Suppose I have this HTML element:

<div id="parent">
 Hello everyone! <a>This is my home page</a>
 <p>Bye!</p>
</div>

And the user selects "home" with his mouse.

I want to be able to determine how many characters into #parent his selection starts (and how many characters from the end of #parent his selection ends). This should work even if he selects an HTML tag. (And I need it to work in all browsers)

range.startOffset looks promising, but it is an offset relative only to the range's immediate container, and is a character offset only if the container is a text node.

  • >This should work even if he selects an HTML tag< What do you mean by this? How will someone select a HTML tag? Please explain. – Satyajit Jan 27 '11 at 0:42
  • If the user selects everything in #parent, his selection will include some HTML tags (<a> and <p>) – Tom Lehman Jan 27 '11 at 2:45
up vote 154 down vote accepted

UPDATE

As pointed out in the comments, my original answer (below) only returns the end of the selection or the caret position. It's fairly easy to adapt the code to return a start and an end offset; here's an example that does so:

function getSelectionCharacterOffsetWithin(element) {
    var start = 0;
    var end = 0;
    var doc = element.ownerDocument || element.document;
    var win = doc.defaultView || doc.parentWindow;
    var sel;
    if (typeof win.getSelection != "undefined") {
        sel = win.getSelection();
        if (sel.rangeCount > 0) {
            var range = win.getSelection().getRangeAt(0);
            var preCaretRange = range.cloneRange();
            preCaretRange.selectNodeContents(element);
            preCaretRange.setEnd(range.startContainer, range.startOffset);
            start = preCaretRange.toString().length;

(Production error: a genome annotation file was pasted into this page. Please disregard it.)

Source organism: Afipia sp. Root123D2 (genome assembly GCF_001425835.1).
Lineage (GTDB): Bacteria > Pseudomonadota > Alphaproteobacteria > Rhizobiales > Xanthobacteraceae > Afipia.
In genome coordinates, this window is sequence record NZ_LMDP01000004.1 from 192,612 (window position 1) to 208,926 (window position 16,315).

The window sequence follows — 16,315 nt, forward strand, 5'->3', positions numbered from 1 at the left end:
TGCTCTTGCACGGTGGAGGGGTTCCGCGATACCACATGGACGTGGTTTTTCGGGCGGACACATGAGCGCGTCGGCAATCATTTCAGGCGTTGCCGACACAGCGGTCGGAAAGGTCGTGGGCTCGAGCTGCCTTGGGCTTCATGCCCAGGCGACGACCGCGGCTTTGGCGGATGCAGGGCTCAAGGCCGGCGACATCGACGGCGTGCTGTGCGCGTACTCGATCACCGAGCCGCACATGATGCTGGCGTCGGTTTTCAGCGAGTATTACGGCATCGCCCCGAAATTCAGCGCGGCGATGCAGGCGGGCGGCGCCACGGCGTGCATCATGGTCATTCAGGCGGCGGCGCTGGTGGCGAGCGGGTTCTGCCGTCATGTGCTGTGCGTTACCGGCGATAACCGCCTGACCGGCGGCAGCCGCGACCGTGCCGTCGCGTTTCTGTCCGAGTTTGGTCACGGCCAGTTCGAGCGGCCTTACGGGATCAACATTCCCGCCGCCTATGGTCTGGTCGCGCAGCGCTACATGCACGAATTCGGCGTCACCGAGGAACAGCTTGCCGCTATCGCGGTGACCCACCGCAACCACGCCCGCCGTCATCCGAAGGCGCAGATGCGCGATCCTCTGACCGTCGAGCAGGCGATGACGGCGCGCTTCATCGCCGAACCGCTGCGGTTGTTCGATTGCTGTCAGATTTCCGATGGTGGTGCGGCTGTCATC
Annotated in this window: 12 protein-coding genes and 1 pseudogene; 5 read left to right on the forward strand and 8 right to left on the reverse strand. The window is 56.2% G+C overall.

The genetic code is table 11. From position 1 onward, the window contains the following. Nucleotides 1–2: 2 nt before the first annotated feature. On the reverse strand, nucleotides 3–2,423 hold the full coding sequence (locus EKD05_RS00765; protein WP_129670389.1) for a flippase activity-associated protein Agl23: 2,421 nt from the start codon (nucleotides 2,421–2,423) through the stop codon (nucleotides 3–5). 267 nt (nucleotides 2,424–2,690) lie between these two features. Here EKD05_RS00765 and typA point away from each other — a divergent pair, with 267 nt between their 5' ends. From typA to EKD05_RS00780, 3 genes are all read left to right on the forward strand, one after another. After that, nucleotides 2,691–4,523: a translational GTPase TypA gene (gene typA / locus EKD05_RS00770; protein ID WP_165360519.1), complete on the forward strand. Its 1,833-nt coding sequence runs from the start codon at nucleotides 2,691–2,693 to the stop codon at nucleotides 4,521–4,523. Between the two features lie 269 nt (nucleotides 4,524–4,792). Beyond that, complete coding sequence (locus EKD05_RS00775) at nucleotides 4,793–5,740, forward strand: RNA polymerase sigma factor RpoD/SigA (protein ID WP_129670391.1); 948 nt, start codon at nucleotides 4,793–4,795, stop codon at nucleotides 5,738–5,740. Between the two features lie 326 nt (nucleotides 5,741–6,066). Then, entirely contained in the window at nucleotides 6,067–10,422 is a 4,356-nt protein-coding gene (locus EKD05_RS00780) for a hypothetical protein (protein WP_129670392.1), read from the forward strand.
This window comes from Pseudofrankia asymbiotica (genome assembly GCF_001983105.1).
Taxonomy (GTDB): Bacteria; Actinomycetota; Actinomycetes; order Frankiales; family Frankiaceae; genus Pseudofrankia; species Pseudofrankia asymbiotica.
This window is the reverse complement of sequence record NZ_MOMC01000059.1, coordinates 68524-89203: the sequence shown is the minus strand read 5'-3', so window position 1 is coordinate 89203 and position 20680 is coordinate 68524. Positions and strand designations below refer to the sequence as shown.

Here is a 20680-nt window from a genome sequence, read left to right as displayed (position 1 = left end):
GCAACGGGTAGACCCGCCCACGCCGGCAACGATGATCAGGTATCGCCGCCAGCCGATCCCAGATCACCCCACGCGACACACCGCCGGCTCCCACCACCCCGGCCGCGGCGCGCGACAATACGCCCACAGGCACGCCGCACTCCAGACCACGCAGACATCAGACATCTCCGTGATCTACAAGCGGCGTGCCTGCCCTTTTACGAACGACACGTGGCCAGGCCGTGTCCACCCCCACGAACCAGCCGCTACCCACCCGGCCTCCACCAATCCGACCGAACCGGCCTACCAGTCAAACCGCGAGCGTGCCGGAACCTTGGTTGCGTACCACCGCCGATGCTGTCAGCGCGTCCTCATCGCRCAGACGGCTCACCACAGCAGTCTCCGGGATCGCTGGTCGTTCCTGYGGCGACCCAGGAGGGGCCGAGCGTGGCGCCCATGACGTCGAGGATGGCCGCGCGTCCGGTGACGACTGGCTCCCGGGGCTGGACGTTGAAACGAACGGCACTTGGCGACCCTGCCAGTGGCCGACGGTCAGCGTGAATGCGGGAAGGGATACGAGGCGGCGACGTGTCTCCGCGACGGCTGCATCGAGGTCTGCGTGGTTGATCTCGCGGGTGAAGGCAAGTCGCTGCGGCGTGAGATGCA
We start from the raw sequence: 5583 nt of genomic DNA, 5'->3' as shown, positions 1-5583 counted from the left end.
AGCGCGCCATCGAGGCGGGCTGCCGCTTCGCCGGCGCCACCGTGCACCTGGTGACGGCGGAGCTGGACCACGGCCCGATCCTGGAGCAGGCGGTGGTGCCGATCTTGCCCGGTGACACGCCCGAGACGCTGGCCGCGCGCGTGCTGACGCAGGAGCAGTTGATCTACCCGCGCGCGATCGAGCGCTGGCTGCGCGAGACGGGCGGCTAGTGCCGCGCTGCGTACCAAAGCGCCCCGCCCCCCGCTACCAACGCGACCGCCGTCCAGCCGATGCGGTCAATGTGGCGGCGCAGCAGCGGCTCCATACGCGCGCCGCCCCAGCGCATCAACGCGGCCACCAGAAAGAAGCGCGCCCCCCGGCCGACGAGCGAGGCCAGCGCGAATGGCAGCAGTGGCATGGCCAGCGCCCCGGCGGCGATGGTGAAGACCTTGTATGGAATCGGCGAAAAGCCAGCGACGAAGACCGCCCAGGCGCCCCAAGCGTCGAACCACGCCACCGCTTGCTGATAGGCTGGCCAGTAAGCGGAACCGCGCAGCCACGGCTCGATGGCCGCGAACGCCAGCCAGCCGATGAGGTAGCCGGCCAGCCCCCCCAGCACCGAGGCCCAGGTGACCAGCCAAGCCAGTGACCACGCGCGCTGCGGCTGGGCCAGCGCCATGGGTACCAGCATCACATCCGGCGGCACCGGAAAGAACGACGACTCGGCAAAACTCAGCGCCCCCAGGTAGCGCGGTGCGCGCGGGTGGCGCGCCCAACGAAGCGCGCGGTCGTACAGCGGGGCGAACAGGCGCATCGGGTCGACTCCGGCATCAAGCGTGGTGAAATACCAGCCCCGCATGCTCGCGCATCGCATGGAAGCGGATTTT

preCaretRange.setEnd(range.endContainer, range.endOffset);
            end = preCaretRange.toString().length;
        }
    } else if ( (sel = doc.selection) && sel.type != "Control") {
        var textRange = sel.createRange();
        var preCaretTextRange = doc.body.createTextRange();
        preCaretTextRange.moveToElementText(element);
        preCaretTextRange.setEndPoint("EndToStart", textRange);
        start = preCaretTextRange.text.length;
        preCaretTextRange.setEndPoint("EndToEnd", textRange);
        end = preCaretTextRange.text.length;
    }
    return { start: start, end: end };
}

function reportSelection() {
  var selOffsets = getSelectionCharacterOffsetWithin( document.getElementById("editor") );
  document.getElementById("selectionLog").innerHTML = "Selection offsets: " + selOffsets.start + ", " + selOffsets.end;
}

window.onload = function() {
  document.addEventListener("selectionchange", reportSelection, false);
  document.addEventListener("mouseup", reportSelection, false);
  document.addEventListener("mousedown", reportSelection, false);
  document.addEventListener("keyup", reportSelection, false);
};
#editor {
  padding: 5px;
  border: solid green 1px;
}
Select something in the content below:

<div id="editor" contenteditable="true">A <i>wombat</i> is a marsupial native to <b>Australia</b></div>
<div id="selectionLog"></div>

Here's a function that will get the character offset of the caret within the specified element; however, this is a naive implementation that will almost certainly have inconsistencies with line breaks, and makes no attempt to deal with text hidden via CSS (I suspect IE will correctly ignore such text while other browsers will not). To handle all this stuff properly would be tricky. I've now attempted it for my Rangy library.

Live example: http://jsfiddle.net/TjXEG/900/

function getCaretCharacterOffsetWithin(element) {
    var caretOffset = 0;
    var doc = element.ownerDocument || element.document;
    var win = doc.defaultView || doc.parentWindow;
    var sel;
    if (typeof win.getSelection != "undefined") {
        sel = win.getSelection();
        if (sel.rangeCount > 0) {
            var range = win.getSelection().getRangeAt(0);
            var preCaretRange = range.cloneRange();
            preCaretRange.selectNodeContents(element);
            preCaretRange.setEnd(range.endContainer, range.endOffset);